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The 1LE has a longer front splitter molded over the standard fascia, plus racing-derived dive planes and larger front grille openings. All of this adds downforce to the front, which means a new rear wing is necessary to reestablish aerodynamic balance. The 1LE rear wing is highly efficient, adding downforce with little drag. The use of carbon fiber allows the wing to be very thin where needed, which means aero effectiveness dictated the shape rather than manufacturing limitations or design eccentricities. Total downforce, according to Chevy, is 300 pounds at 150 mph.

Chevy went to suspension masters Multimatic to work on the 1LE, the same company that’s heavily involved with the new Ford GT supercar. As does the Ford GT, the Camaro 1LE uses Multimatic’s Dynamic Suspension Spool Valve, DSSV, damper technology front and rear. DSSV technology has been used in Formula 1 and other professional racing series and is, of course, very expensive. The main tech difference in a DSSV damper compared to a typical one is the use of exquisitely engineered pistons, with port holes instead of the deflective discs, or shims, traditionally found inside.

DSSV technology allows for much more specific shock tuning and a wider range of capability. Note: The 1LE’s dampers are not adjustable. In an effort to delete chassis/suspension flex, traditional rubber mounts and bushings were eliminated where possible. The 1LE front dampers are hard-mounted, top and bottom, which should lead to more consistent handling at the limit. Interestingly, despite the hard mount, loosening just three bolts and rotating the strut can increase front camber to 3 degrees negative in minutes. This is a very useful option for trackside preparation. Ride height is also adjustable by a total of 0.78 inch via the front-strut spring perch. Plus, the rear stability bar has three positions. Amazingly, the DSSV dampers on the 1LE save 23 pounds over the ZL1’s regular setup.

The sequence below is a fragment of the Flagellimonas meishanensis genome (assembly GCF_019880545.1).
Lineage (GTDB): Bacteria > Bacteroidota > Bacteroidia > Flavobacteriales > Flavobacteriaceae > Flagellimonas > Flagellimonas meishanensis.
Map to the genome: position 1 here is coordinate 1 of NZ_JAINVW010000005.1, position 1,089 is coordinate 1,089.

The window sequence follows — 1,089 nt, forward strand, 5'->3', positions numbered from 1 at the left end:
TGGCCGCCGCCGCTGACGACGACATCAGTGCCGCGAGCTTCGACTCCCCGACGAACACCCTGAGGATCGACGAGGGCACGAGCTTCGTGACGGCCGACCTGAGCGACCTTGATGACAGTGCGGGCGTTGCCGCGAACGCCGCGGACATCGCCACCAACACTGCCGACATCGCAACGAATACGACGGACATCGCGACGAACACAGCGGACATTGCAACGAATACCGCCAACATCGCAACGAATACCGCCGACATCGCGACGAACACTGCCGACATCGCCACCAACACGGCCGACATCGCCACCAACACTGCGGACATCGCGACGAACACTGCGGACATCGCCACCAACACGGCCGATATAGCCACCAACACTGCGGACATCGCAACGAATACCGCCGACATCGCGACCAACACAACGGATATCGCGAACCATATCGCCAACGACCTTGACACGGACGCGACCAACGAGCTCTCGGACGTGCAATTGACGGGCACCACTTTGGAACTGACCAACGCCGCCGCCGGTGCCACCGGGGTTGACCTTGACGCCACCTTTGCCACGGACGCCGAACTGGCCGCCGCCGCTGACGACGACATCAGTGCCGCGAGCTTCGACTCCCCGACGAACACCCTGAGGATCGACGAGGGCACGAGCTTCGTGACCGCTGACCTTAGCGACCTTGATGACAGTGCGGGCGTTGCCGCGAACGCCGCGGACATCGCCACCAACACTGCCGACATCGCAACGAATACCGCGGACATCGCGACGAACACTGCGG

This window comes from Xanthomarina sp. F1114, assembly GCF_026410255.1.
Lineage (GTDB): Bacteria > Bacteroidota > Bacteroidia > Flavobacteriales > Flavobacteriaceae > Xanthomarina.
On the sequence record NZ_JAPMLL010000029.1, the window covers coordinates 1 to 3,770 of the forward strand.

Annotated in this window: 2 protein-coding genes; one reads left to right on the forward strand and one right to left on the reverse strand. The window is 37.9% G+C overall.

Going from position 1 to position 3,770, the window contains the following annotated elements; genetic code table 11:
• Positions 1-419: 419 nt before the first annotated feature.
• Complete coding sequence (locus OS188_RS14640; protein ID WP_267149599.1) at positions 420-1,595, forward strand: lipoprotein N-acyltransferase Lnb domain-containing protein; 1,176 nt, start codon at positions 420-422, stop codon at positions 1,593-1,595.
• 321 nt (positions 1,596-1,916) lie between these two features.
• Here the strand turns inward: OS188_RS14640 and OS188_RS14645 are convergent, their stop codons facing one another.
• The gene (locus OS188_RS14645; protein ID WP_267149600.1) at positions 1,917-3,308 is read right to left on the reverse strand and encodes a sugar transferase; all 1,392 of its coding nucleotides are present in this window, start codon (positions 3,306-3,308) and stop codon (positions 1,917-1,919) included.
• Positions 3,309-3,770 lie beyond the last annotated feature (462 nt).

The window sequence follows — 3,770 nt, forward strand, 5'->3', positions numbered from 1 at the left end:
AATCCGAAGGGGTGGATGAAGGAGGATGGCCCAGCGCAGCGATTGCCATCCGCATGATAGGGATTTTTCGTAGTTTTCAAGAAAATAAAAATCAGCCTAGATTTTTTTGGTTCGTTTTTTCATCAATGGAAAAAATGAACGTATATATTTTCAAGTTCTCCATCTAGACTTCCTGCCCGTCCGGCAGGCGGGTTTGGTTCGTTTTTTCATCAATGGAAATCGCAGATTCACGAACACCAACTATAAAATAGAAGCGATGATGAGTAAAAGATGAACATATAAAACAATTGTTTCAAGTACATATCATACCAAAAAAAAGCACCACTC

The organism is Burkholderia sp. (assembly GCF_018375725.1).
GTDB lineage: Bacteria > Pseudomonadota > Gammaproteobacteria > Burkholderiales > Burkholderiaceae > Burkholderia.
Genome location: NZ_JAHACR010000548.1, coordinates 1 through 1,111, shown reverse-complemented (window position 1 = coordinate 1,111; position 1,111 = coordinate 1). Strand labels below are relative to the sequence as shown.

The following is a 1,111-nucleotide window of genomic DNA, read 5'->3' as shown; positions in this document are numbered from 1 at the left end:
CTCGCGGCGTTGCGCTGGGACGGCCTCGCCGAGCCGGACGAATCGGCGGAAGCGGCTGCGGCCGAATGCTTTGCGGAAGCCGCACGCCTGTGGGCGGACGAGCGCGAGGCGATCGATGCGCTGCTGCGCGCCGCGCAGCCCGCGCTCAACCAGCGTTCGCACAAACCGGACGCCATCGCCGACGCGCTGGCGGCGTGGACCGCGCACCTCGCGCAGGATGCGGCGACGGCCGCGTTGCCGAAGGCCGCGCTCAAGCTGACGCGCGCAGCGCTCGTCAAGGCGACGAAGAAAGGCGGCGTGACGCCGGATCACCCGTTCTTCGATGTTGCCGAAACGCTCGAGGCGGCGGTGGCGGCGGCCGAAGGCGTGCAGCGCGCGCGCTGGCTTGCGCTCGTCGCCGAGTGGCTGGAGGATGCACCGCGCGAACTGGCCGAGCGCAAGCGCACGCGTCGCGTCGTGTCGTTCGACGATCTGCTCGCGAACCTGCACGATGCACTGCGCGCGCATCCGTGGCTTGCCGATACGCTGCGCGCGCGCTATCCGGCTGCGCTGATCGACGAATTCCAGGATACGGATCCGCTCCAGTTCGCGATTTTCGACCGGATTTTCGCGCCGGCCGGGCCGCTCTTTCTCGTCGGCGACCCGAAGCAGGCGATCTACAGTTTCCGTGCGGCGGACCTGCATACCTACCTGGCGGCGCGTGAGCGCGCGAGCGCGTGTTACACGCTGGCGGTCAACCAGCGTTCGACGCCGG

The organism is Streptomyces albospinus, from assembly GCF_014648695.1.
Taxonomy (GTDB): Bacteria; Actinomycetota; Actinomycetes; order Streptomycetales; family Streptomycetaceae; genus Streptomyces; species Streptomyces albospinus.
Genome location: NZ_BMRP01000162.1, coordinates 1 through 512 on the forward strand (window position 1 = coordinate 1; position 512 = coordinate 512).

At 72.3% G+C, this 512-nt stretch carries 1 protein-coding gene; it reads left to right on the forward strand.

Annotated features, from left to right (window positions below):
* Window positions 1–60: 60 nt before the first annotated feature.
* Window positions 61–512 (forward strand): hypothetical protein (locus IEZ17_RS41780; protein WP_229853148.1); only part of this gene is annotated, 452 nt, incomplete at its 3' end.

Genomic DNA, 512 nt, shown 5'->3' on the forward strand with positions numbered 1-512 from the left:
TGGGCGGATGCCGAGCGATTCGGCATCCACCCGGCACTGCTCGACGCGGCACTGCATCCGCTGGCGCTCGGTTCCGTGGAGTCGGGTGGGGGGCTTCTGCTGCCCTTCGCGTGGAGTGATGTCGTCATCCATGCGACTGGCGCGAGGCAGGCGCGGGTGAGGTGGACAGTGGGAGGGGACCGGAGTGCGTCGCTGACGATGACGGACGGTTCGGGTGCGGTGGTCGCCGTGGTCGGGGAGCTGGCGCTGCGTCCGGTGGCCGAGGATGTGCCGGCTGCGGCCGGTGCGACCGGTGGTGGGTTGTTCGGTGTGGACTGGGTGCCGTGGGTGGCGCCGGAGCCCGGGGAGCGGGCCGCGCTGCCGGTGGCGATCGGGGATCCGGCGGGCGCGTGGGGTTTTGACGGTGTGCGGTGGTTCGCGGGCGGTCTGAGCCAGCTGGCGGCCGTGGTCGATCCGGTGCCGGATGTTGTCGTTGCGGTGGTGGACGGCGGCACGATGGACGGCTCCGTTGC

More than 20 years have passed since I worked with Goodyear tire engineers to develop super-sticky street-based race tires. After a long layoff, at least on my side, I can say Goodyear is back in the sticky street-tire game with this new Eagle F1 Supercar 3R (1LE specific). Think Pirelli Trofeo, Michelin Pilot Sport Cup 2s, etc. In other words, they are exceptional — and wear out if you look at them too long — but, oh, how they grip. Goodyear worked alongside the Camaro group on the new R3. «Normally we would see maybe four iterations of development tire at most,» Oppenheiser says. «With the 1LE tire, Goodyear submitted seven over three years.» Indeed, it’s good to see another player in the sticky street-tire business, as it should provide more competition and improve and increase choices for all enthusiasts.

My street drive of the 1LE takes place in northwest Washington, around the picturesque Oroville, Tonasket area. I drive 300 miles, sitting in the driver’s seat for around eight hours. I’ll say something right here about the seats in the 1LE (identical to the ZL1): These are without doubt the most comfortable seats I have ever found in a GM vehicle. That is good news because this car feels stiff — and I mean really stiff. The 1LE does not have a lot of suspension travel, and the dampers are designed to work best on the limit at racetracks.